Now that all of the year-end lists are in, I thought it would be good to take a moment to appreciate that, though the tide of music flows inevitably outward, part of the journey going down the stream is made all the more pleasurable by going back up it.
2016 may have been a brutal year world-wise and a fairly strong one musically, but each year brings with it the discovery of previously missed gems, the music that has been out for years just waiting for you to stumble upon it. This is the first time I’ve really thought about the best record discoveries I have made in the last twelve months, the albums that have had a huge impact on me or simply left me in awe. I may have slept on them for a while, but now that I’ve found them, I won’t be making that mistake again.
5. Taken – Carry Us Until There is Nothing Left
When it comes to hardcore music, one would be hard-pressed to name a band that I have never heard of before. Taken somehow slipped past my radar as I assumed they were Name Taken and just glossed right over them. When I shot Taken at Friends Fest, however, they made it clear that they were an entirely different beast altogether.
The short, impassioned set was met mostly by mystified, if pleasantly surprised, Bleeding Through fans that were, I think, expecting something a little more br00ta1 than the ferocious melodic-hardcore Taken delivers. I, on the other hand, was overjoyed. I don’t think I have heard melodic hardcore done better since I first discovered Hopesfall or Saints Never Surrender. Their record Carry Us Until There is Nothing Left deserves more recognition.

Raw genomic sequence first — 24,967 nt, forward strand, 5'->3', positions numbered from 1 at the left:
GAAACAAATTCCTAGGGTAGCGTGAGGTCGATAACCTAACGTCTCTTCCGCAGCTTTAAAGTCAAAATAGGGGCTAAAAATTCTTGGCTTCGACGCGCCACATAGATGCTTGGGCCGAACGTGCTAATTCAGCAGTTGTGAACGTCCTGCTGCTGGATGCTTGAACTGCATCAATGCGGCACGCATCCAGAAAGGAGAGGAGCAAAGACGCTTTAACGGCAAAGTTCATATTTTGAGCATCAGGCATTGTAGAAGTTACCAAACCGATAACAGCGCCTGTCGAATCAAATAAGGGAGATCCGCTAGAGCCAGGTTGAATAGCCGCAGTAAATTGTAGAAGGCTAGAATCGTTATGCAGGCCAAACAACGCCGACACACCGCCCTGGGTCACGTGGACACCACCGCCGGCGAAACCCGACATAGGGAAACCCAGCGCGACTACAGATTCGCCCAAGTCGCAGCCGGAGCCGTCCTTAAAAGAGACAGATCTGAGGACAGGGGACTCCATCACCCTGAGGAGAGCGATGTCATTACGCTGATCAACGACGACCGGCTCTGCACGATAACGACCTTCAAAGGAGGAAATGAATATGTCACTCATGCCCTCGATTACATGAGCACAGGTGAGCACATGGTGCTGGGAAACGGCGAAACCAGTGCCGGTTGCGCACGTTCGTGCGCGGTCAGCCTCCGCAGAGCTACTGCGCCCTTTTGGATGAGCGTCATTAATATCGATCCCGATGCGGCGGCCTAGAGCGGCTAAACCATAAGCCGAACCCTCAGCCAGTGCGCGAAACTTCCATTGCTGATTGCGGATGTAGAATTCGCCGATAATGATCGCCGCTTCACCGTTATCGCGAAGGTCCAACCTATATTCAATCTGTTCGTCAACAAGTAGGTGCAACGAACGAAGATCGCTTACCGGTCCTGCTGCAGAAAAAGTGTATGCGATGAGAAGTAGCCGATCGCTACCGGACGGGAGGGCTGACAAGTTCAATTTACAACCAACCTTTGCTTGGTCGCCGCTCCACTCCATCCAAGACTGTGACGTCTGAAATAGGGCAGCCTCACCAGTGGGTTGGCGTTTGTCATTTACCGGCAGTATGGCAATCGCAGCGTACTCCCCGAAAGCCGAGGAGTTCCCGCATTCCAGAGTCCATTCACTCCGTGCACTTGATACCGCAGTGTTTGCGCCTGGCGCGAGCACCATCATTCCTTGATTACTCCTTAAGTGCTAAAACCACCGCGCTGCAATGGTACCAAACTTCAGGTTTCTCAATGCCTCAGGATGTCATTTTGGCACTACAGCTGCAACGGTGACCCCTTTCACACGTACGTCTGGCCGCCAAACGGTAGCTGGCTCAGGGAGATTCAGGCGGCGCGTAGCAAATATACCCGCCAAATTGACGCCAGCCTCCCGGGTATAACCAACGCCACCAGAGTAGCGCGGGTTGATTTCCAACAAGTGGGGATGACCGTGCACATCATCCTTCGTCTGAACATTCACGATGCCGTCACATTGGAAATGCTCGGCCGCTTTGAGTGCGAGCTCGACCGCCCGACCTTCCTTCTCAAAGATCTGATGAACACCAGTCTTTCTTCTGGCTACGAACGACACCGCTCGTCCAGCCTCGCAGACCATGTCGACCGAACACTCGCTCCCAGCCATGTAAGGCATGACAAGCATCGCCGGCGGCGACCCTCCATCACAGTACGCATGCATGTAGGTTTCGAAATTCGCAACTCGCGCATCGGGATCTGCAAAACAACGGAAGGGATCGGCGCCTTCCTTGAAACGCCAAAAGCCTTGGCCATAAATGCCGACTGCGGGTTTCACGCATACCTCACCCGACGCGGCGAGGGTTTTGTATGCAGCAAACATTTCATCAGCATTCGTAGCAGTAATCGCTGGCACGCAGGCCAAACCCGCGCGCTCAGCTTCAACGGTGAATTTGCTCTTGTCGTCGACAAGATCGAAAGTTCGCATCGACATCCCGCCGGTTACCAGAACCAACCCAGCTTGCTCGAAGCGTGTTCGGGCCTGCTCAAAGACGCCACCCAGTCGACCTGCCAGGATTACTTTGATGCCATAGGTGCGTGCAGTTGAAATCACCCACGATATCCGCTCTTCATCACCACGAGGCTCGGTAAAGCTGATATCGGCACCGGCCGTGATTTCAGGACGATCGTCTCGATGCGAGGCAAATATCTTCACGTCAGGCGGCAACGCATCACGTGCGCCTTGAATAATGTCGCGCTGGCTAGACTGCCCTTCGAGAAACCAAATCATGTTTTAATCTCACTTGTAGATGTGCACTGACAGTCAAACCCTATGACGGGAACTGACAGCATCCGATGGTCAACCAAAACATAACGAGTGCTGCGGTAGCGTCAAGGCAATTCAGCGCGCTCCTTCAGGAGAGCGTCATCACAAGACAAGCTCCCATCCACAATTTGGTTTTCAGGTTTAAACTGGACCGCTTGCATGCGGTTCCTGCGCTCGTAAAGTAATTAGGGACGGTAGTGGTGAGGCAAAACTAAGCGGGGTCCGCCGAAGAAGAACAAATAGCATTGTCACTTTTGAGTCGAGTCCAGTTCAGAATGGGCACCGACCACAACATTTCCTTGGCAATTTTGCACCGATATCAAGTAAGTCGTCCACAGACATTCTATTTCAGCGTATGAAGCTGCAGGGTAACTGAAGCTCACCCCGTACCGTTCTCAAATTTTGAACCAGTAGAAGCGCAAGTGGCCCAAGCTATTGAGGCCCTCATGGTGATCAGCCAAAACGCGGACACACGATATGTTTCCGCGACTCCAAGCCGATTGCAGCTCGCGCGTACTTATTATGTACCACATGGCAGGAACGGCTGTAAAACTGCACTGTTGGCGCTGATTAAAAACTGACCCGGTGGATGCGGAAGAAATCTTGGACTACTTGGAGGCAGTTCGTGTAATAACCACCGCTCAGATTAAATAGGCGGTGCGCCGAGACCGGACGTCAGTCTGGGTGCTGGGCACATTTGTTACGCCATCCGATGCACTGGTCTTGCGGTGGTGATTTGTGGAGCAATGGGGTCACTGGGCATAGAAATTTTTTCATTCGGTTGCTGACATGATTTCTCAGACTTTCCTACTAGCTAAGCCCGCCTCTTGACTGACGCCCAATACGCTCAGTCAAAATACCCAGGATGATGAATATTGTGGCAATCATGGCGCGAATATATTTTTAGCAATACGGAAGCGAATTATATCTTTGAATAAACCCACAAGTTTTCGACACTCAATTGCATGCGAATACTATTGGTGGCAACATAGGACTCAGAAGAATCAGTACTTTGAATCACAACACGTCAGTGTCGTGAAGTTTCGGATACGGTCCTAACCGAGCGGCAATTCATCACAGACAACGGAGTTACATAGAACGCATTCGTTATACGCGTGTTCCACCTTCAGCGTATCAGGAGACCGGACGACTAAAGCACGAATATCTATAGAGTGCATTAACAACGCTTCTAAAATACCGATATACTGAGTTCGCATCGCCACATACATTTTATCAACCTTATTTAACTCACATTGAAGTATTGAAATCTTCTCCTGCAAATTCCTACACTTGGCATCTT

4. Down – Nola / Kyuss – Welcome to Sky Valley
I’ve heard about Down every once in awhile, and I was dimly aware of Kyuss in the farthest recesses of my brain, but I’ve never taken any time to sit with either band. Nola and Sky Valley, however different, are extraordinary records.
Nola manages to be punishing in its heaviness and is maybe the best heavy metal, as heavy metal, I have ever heard. It’s groovy, heavy, dirty, and incredibly satisfying. It’s like eating a big, bloody steak — daunting at first as it sits on the plate, but there’s a sadistic glee that comes along with digging into the slab.
Kyuss operates on another plane, however. Where Down’s brand of metal is grounded and earthly, Kyuss takes to the heavens, using long, drawn-out spaces and yawning melodies and grooves as open and desert-like as the album cover. Welcome to Sky Valley is a warming and, at times, challenging listen, but the inherent bluesy-ness gives it an instant appeal.
3. Bright Eyes – I’m Wide Awake, It’s Morning
Chock it up to hearsay, but I have always assumed Bright Eyes to take up the same kind of space, if not more stereotypically, as Fall Out Boy by-way-of Elliot Smith. And while in some senses that’s not terribly far off, it also, somehow, couldn’t be farther.
FOB and Elliot Smith manage to inhabit both the best and worst of emotional music. Fall Out Boy took soaring pop-punk melodies and anthems of angst and glossed them over to a heightened, inhuman sheen. At this point, their music feels more like genetically enhanced fast food than something that was grown organically from the heart. They also are frequently lambasted for being “emo” (and emo in general is blasted for being itself) when emo, originally, was simply being authentic and upfront — “Sure, we’re emotional,” they said. “But aren’t all songs?”